Backward inference refers to a mode of inference in which rules do not fire until Cyc is asked a query. If a rule is relevant to the query and transformation is allowed, the rule can be considered and might participate in a proof of the answer. This is in contrast to forward inference, in which a forward rule is triggered when a new assertion is added to Cyc that matches a literal on the rule’s antecedent.
“Backward” is one of the possible values for direction that an assertion may have. If an assertion is :backward, it may participate in backward inference only.
Backward inference example: If the user asks “What things are green?”:
(colorOfObject ?X GreenColor)
the inference engine could choose to use a rule in the KB that says “All leaves are green”:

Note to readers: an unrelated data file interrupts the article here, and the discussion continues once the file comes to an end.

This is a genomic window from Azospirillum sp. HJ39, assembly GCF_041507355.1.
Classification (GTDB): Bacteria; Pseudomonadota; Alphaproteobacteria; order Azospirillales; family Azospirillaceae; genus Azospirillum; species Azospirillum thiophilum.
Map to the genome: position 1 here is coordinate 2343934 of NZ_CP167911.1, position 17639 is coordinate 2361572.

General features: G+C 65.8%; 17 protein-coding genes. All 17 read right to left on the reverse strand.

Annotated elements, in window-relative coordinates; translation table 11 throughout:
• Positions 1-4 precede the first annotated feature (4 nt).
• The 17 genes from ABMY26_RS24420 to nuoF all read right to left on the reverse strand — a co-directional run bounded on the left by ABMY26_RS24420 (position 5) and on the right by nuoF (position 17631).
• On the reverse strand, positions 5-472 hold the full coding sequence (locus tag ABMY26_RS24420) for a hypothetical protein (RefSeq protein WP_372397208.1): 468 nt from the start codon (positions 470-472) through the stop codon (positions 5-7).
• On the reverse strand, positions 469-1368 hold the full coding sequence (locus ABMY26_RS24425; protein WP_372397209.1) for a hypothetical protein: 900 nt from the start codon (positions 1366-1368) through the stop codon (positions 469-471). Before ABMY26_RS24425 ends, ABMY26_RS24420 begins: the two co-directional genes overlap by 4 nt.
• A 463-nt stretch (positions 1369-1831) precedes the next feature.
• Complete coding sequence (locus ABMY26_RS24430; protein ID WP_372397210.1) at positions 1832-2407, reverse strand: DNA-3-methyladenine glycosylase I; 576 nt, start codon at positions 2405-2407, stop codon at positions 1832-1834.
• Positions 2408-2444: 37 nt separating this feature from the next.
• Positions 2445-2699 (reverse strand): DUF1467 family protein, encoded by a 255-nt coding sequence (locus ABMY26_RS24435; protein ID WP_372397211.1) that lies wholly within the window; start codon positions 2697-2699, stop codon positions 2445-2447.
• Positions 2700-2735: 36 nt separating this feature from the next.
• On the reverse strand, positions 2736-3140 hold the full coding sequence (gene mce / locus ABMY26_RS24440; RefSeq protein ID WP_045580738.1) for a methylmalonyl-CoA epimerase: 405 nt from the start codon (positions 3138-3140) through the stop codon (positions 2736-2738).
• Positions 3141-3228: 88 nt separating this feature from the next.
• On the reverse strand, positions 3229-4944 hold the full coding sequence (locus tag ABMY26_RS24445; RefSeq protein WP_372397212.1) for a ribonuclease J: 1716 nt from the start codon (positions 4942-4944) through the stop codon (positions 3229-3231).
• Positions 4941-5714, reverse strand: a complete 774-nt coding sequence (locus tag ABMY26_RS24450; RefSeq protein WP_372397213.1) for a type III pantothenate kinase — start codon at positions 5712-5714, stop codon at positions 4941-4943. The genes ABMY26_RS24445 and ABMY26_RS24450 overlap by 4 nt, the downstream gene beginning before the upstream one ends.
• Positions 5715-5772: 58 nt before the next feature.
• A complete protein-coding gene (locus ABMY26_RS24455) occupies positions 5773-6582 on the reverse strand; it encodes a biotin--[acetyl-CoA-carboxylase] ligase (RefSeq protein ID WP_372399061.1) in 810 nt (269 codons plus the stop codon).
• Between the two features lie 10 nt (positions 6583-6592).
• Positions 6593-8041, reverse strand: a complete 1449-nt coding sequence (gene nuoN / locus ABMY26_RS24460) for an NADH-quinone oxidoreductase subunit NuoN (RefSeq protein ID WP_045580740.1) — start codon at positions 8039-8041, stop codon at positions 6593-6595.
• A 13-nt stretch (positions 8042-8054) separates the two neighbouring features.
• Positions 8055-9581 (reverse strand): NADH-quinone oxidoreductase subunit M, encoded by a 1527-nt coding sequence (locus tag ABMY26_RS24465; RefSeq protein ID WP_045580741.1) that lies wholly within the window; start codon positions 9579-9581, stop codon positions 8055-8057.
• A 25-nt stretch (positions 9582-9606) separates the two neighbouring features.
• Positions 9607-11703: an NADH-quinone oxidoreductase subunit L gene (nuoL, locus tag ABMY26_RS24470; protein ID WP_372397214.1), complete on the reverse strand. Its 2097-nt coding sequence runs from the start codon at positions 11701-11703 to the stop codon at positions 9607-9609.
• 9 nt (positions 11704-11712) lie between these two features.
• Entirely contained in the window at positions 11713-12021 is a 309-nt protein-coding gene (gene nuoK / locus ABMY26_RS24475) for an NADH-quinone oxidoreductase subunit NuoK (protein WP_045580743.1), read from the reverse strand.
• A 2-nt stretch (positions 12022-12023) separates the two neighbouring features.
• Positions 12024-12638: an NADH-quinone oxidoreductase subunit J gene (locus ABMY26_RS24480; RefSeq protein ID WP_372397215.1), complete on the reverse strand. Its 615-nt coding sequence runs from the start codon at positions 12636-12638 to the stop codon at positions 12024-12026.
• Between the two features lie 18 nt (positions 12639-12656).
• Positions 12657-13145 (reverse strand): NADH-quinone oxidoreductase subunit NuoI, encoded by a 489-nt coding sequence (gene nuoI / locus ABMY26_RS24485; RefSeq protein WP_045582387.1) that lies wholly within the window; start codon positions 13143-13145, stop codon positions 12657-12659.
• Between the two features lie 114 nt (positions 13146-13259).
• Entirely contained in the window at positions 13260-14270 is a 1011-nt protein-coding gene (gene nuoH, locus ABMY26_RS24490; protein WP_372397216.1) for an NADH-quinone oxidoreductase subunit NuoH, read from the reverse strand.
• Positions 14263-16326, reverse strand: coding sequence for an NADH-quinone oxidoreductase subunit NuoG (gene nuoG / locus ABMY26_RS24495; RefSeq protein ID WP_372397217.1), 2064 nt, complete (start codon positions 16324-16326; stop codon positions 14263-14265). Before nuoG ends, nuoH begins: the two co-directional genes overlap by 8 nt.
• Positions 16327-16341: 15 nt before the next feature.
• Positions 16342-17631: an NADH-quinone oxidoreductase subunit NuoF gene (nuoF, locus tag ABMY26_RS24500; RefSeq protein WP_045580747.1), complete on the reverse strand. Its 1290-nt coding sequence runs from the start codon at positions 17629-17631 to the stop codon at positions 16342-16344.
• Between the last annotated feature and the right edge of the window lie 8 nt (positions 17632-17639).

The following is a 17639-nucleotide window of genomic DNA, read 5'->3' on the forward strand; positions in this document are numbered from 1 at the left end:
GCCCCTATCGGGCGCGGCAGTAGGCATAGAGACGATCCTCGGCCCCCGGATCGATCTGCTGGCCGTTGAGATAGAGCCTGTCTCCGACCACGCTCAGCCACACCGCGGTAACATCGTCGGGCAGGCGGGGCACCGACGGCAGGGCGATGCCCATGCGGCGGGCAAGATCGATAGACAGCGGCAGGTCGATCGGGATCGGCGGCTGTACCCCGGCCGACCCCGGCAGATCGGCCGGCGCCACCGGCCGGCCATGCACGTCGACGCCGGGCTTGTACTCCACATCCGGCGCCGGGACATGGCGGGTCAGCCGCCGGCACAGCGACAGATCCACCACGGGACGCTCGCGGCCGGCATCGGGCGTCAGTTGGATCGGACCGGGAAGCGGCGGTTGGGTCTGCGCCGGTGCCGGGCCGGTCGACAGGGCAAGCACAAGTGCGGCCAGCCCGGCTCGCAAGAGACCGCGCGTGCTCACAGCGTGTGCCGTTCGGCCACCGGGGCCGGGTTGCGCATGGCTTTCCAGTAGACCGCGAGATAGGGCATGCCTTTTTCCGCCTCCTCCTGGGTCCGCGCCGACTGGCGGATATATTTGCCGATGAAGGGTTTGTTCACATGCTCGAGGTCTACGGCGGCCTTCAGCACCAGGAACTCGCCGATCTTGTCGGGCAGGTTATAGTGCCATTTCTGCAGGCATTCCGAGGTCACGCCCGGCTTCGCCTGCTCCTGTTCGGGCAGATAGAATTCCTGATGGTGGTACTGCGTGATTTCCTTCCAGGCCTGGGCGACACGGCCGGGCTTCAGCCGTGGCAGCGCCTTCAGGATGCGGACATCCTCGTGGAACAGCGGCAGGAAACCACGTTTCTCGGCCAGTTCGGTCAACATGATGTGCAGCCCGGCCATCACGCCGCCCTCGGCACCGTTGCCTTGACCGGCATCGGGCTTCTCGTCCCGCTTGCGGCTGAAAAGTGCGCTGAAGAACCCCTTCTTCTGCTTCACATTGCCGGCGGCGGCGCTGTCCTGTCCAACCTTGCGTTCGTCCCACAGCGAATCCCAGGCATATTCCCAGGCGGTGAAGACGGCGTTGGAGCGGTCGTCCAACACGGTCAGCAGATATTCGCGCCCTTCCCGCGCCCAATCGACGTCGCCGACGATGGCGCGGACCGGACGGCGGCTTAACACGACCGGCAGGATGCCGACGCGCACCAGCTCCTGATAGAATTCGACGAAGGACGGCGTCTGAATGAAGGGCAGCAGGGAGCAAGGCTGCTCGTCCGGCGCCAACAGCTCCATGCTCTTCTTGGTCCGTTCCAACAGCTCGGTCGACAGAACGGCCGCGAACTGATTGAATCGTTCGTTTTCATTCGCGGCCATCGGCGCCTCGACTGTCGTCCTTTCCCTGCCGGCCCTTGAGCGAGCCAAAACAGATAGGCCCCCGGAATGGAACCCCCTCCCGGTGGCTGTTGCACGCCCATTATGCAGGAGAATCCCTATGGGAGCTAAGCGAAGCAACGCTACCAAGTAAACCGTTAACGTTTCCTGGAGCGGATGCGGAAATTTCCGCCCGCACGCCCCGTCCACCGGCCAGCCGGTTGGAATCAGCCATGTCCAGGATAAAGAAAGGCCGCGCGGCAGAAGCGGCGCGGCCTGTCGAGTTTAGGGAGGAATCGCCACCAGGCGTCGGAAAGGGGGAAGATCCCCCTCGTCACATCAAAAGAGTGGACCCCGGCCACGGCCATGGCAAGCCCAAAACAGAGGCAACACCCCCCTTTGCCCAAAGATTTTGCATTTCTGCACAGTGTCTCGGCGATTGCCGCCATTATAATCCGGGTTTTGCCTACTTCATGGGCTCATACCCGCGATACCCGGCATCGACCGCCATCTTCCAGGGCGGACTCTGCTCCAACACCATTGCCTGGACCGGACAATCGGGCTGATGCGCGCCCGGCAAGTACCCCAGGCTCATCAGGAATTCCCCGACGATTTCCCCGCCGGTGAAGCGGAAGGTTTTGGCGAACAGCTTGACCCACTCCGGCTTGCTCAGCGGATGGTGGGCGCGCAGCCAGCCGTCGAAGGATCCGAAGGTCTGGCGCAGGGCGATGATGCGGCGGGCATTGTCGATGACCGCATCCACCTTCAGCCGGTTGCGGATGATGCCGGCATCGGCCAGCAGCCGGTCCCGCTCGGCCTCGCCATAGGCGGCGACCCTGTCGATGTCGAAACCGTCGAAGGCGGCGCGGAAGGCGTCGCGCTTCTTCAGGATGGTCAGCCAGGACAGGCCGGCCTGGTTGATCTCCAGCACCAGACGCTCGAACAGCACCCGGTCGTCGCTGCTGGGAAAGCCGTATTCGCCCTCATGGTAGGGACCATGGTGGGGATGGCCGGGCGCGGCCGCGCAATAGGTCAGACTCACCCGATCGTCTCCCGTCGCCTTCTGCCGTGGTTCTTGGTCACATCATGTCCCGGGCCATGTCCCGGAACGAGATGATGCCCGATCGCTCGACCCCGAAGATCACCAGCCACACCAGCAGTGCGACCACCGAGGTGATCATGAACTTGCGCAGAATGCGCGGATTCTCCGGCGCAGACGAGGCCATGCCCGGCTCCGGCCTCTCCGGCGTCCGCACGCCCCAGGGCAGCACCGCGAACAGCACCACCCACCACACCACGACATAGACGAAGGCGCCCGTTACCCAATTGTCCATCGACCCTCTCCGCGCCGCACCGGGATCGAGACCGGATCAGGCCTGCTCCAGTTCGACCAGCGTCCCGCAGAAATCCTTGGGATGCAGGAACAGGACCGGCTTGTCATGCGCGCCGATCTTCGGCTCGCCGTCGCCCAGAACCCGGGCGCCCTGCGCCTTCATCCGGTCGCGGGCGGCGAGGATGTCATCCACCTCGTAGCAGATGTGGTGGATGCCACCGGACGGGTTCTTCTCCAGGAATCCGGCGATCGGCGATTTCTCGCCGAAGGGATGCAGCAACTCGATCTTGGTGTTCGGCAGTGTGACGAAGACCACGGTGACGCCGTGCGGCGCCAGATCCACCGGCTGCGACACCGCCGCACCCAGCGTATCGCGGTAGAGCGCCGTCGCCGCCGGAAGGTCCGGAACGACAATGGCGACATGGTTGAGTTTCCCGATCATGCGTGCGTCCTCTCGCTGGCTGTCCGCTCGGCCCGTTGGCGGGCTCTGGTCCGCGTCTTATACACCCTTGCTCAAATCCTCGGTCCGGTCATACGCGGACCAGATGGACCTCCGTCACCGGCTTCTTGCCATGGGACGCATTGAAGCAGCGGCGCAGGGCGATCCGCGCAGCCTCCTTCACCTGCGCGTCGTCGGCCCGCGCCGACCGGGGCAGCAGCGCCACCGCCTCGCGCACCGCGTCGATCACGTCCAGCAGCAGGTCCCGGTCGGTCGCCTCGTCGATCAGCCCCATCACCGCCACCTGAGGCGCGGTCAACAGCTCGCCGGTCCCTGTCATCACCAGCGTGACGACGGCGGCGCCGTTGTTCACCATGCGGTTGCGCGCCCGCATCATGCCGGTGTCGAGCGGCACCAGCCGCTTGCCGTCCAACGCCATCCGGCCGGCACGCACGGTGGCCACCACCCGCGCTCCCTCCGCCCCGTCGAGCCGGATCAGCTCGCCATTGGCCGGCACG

(implies (isa ?LEAF Leaf) (colorOfObject ?LEAF GreenColor))
If Cyc backchains on this rule, it would transform the problem into:
(isa ?X Leaf)
Then if it can find something that is a leaf (like
(isa Leaf0037 Leaf)
thus satisfying the antecedent of the rule, it uses removal and then bubbles up the binding
#$Leaf0037 for ?X to prove:
(colorOfObject Leaf0037 GreenColor)
In backward inference, Cyc wouldn’t bother finding something to satisfy the antecedent of RULE 1 until it is asked a query that in part matches the consequent of RULE 1.